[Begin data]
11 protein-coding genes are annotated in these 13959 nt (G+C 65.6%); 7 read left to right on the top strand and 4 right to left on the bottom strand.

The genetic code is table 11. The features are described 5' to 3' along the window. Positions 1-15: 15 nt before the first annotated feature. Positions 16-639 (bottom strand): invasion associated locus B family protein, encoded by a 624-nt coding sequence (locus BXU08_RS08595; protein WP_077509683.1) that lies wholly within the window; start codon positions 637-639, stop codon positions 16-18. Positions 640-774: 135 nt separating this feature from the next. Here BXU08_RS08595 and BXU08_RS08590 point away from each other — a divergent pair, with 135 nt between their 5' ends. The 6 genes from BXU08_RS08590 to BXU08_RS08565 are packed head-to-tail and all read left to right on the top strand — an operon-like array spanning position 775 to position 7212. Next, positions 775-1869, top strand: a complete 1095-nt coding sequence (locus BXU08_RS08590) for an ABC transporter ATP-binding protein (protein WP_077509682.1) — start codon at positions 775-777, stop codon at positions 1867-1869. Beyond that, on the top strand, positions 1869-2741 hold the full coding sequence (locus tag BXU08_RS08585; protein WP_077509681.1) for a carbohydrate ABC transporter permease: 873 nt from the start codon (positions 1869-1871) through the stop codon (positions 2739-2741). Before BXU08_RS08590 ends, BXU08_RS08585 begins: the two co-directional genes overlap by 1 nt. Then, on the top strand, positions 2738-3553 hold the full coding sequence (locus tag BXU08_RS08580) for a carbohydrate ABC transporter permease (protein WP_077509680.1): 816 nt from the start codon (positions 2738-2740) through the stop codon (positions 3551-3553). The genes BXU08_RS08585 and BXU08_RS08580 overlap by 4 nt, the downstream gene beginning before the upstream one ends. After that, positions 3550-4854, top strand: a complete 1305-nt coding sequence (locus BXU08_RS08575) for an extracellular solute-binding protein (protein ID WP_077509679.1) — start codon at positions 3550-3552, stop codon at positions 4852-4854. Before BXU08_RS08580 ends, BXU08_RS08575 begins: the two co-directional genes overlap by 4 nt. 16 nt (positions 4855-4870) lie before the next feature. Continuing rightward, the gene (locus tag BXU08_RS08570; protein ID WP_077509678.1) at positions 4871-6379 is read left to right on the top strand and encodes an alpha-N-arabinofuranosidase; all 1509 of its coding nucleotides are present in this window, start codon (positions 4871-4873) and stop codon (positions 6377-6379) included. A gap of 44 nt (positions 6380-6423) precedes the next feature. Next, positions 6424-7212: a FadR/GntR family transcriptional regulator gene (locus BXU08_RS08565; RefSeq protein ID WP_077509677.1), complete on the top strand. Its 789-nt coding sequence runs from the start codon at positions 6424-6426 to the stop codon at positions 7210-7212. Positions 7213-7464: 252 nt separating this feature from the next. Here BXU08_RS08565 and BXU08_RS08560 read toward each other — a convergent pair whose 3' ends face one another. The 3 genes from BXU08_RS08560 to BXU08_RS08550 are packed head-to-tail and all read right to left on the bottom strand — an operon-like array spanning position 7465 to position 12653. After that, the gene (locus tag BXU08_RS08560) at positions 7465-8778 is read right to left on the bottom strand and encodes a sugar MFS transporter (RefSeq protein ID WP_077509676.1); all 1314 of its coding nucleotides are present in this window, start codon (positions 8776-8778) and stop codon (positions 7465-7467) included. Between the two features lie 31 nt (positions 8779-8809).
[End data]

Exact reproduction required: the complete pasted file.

11 protein-coding genes are annotated in these 13959 nt (G+C 65.6%); 7 read left to right on the top strand and 4 right to left on the bottom strand.

The genetic code is table 11. The features are described 5' to 3' along the window. Positions 1-15: 15 nt before the first annotated feature. Positions 16-639 (bottom strand): invasion associated locus B family protein, encoded by a 624-nt coding sequence (locus BXU08_RS08595; protein WP_077509683.1) that lies wholly within the window; start codon positions 637-639, stop codon positions 16-18. Positions 640-774: 135 nt separating this feature from the next. Here BXU08_RS08595 and BXU08_RS08590 point away from each other — a divergent pair, with 135 nt between their 5' ends. The 6 genes from BXU08_RS08590 to BXU08_RS08565 are packed head-to-tail and all read left to right on the top strand — an operon-like array spanning position 775 to position 7212. Next, positions 775-1869, top strand: a complete 1095-nt coding sequence (locus BXU08_RS08590) for an ABC transporter ATP-binding protein (protein WP_077509682.1) — start codon at positions 775-777, stop codon at positions 1867-1869. Beyond that, on the top strand, positions 1869-2741 hold the full coding sequence (locus tag BXU08_RS08585; protein WP_077509681.1) for a carbohydrate ABC transporter permease: 873 nt from the start codon (positions 1869-1871) through the stop codon (positions 2739-2741). Before BXU08_RS08590 ends, BXU08_RS08585 begins: the two co-directional genes overlap by 1 nt. Then, on the top strand, positions 2738-3553 hold the full coding sequence (locus tag BXU08_RS08580) for a carbohydrate ABC transporter permease (protein WP_077509680.1): 816 nt from the start codon (positions 2738-2740) through the stop codon (positions 3551-3553). The genes BXU08_RS08585 and BXU08_RS08580 overlap by 4 nt, the downstream gene beginning before the upstream one ends. After that, positions 3550-4854, top strand: a complete 1305-nt coding sequence (locus BXU08_RS08575) for an extracellular solute-binding protein (protein ID WP_077509679.1) — start codon at positions 3550-3552, stop codon at positions 4852-4854. Before BXU08_RS08580 ends, BXU08_RS08575 begins: the two co-directional genes overlap by 4 nt. 16 nt (positions 4855-4870) lie before the next feature. Continuing rightward, the gene (locus tag BXU08_RS08570; protein ID WP_077509678.1) at positions 4871-6379 is read left to right on the top strand and encodes an alpha-N-arabinofuranosidase; all 1509 of its coding nucleotides are present in this window, start codon (positions 4871-4873) and stop codon (positions 6377-6379) included. A gap of 44 nt (positions 6380-6423) precedes the next feature. Next, positions 6424-7212: a FadR/GntR family transcriptional regulator gene (locus BXU08_RS08565; RefSeq protein ID WP_077509677.1), complete on the top strand. Its 789-nt coding sequence runs from the start codon at positions 6424-6426 to the stop codon at positions 7210-7212. Positions 7213-7464: 252 nt separating this feature from the next. Here BXU08_RS08565 and BXU08_RS08560 read toward each other — a convergent pair whose 3' ends face one another. The 3 genes from BXU08_RS08560 to BXU08_RS08550 are packed head-to-tail and all read right to left on the bottom strand — an operon-like array spanning position 7465 to position 12653. After that, the gene (locus tag BXU08_RS08560) at positions 7465-8778 is read right to left on the bottom strand and encodes a sugar MFS transporter (RefSeq protein ID WP_077509676.1); all 1314 of its coding nucleotides are present in this window, start codon (positions 8776-8778) and stop codon (positions 7465-7467) included. Between the two features lie 31 nt (positions 8779-8809).